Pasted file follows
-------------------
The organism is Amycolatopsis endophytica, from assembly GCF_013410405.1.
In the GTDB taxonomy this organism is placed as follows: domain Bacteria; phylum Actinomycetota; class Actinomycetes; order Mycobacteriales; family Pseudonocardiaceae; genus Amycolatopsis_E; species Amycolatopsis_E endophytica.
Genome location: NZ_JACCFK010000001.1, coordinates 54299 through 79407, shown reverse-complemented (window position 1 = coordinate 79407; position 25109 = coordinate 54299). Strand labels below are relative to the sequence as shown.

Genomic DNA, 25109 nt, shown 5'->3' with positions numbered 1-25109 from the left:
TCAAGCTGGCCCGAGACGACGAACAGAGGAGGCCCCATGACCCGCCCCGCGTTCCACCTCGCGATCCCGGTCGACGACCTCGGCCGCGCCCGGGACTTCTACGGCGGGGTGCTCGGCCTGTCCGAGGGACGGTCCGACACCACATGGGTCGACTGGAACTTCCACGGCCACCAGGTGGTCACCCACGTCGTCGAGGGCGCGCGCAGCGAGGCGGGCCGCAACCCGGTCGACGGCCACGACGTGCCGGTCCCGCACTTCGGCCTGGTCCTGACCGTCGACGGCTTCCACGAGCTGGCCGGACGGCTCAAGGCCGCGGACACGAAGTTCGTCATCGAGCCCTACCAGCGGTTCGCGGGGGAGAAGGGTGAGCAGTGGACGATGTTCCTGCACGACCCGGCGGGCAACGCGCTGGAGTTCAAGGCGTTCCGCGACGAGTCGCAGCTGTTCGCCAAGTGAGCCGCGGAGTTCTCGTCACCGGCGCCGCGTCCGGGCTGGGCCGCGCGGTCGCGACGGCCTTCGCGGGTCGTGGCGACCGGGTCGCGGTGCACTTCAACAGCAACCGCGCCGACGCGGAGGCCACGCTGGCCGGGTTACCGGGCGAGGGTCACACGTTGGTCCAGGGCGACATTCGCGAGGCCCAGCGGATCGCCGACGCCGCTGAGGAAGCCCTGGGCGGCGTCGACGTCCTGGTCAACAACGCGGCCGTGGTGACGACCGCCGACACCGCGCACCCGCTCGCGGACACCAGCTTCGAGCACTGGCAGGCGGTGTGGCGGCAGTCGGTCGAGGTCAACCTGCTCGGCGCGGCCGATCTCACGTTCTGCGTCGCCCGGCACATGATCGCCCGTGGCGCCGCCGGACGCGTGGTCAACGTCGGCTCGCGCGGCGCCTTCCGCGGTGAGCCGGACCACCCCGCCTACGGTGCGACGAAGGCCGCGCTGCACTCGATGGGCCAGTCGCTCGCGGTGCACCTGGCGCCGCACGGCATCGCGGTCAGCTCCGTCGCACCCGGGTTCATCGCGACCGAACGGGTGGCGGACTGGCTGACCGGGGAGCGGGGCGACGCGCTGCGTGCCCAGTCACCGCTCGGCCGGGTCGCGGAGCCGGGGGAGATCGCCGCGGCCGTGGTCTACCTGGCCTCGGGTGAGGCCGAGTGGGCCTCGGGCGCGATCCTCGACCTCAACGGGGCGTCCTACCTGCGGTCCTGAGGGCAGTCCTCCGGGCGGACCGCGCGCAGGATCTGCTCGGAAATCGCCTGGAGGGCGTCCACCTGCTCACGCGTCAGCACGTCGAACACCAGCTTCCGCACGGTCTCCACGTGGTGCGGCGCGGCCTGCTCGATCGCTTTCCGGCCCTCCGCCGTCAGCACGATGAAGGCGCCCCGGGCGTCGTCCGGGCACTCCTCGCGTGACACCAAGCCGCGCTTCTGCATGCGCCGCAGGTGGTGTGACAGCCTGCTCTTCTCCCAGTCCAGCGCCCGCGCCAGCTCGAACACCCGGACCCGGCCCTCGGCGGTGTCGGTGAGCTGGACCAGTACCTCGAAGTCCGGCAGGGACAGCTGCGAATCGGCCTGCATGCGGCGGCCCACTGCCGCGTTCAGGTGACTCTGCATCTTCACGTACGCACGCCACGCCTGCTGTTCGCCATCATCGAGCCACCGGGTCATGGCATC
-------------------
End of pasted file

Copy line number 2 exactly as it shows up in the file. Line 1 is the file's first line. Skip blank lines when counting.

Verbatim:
In the GTDB taxonomy this organism is placed as follows: domain Bacteria; phylum Actinomycetota; class Actinomycetes; order Mycobacteriales; family Pseudonocardiaceae; genus Amycolatopsis_E; species Amycolatopsis_E endophytica.